Are you searching for a way to maximize your performance physically? Reaching peak performance and staying there is both a formidable challenge and an empowering achievement. If we're talking about winning gold at the Boston Marathon, the body needs to be running at optimal efficiency to transcend your personal best. In this article, we delve a little deeper into the science behind physical mastery and show you how to prime your body for excellence.
Some Effects Are Hard To Validate
Information about what effect the ketogenic lifestyle has on the human body's physical performance is not hard to find but is often very hard to validate. This takes a hard look at what being in ketosis means for fitness, strength, muscle-building, and endurance while debunking some common workout myths about keto. For this all to make sense, we need to draw a quick distinction between aerobic and anaerobic exercise and how the body responds to them in ketosis.
Aerobic Exercise Helps Burn Body Fat
Commonly referred to as "cardio," aerobic activity is any movement that gets the heart muscle to engage for some time. The word "aerobic" actually means "with/using oxygen." Your heart rate and intensity of aspiration go up during these aerobic activities.
When you are already using fats for fuel in ketosis, doing cardio can assist in training your body to burn fat and encourage the utilization of stored fat in the body. A study by Daniel G. Carey at the University of St. Thomas suggests that one's maximum fat-oxidation point sits in between 60.2% and 80.0% of the maximal heart rate. It's 150 BMP on average.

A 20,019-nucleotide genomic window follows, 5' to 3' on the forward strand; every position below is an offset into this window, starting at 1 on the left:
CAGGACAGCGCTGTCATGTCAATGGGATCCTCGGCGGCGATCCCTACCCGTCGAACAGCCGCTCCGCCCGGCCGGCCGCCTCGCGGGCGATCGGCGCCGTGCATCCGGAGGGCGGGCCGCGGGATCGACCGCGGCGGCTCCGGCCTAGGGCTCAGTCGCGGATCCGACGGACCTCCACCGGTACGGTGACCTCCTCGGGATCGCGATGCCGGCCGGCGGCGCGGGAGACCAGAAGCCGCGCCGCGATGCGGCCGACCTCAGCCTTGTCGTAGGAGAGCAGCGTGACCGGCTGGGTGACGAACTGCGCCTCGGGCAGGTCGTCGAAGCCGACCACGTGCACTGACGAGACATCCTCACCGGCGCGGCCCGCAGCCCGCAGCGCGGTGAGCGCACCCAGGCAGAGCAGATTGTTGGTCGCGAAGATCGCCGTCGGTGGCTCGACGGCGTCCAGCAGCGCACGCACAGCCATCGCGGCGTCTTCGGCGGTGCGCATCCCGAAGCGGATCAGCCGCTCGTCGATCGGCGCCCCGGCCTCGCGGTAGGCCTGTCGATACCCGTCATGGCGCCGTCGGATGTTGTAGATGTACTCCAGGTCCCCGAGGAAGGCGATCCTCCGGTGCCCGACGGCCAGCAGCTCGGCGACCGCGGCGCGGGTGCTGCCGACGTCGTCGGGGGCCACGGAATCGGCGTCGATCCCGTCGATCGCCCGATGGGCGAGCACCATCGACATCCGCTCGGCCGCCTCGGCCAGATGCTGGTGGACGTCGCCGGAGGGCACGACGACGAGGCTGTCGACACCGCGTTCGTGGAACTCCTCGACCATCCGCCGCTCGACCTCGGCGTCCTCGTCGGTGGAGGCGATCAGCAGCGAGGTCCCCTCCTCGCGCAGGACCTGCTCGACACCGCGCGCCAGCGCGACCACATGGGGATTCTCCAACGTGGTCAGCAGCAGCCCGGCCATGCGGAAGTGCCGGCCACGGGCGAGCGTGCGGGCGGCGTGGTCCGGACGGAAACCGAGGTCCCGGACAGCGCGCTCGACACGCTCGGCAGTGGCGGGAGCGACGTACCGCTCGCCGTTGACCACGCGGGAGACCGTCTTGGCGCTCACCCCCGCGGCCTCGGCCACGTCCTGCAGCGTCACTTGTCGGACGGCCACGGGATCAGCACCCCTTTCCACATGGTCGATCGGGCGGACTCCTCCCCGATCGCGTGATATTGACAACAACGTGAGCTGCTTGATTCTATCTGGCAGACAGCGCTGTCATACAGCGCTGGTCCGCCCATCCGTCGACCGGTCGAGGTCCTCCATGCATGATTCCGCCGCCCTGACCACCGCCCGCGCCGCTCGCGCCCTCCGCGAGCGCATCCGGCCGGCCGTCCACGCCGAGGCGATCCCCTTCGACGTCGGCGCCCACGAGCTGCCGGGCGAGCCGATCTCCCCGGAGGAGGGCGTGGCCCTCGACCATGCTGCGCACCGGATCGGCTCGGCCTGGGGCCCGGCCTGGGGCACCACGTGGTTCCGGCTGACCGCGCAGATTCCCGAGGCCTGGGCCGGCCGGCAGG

Ketosis Aids In Anaerobic Exercises
When you exercise anaerobically (meaning "without oxygen"), your body relies on glycogen stored in the muscles and liver. Anaerobic exercise is an activity that requires short, immediate bursts of energy. Examples are heavy weight-lifting or competitive sprints.
When doing these sorts of exercises, your metabolism doesn't have enough time to oxidize fat to create energy, but it needs spur-of-the-moment energy to get the most initial power and acceleration. If you work out anaerobically at a high intensity, your body wants to oxidize glycogen in your muscles and liver for fuel. Although this implies a dip in performance prima facie, the reality is a little more complicated.
Ketosis Can Help Build Muscle Mass
A study published in the Journal of the International Society of Sports Nutrition investigated the impact that a ketogenic diet can have on skeletal muscle. What they found highlighted the exciting potential of ketosis as a muscle-mass building tool. In this study, the ketogenic diet resulted in a 2.1 kg greater lean body mass increase in a sample of 26 resistance-trained males when compared to the standard high-carb food pyramid diet.
Ketosis Can Fuel Your Workouts
If you love jogging, cycling, and higher-rep lighter weight training, ketones are a great source of fuel for your work out. It works with hiking, long-distance running, walking, dancing, swimming laps, or rowing as well. You may find that the natural ketone salts in your Keto BHBoost exogenous ketone supplements give you that extra performance boost, on top of it all.
So, if you want to enhance your physical performance, you may want to give the ketogenic lifestyle a try. It can give you the energy you need for your heavy-duty workouts. Plus, it can help you build up the muscle mass you've always been aiming for.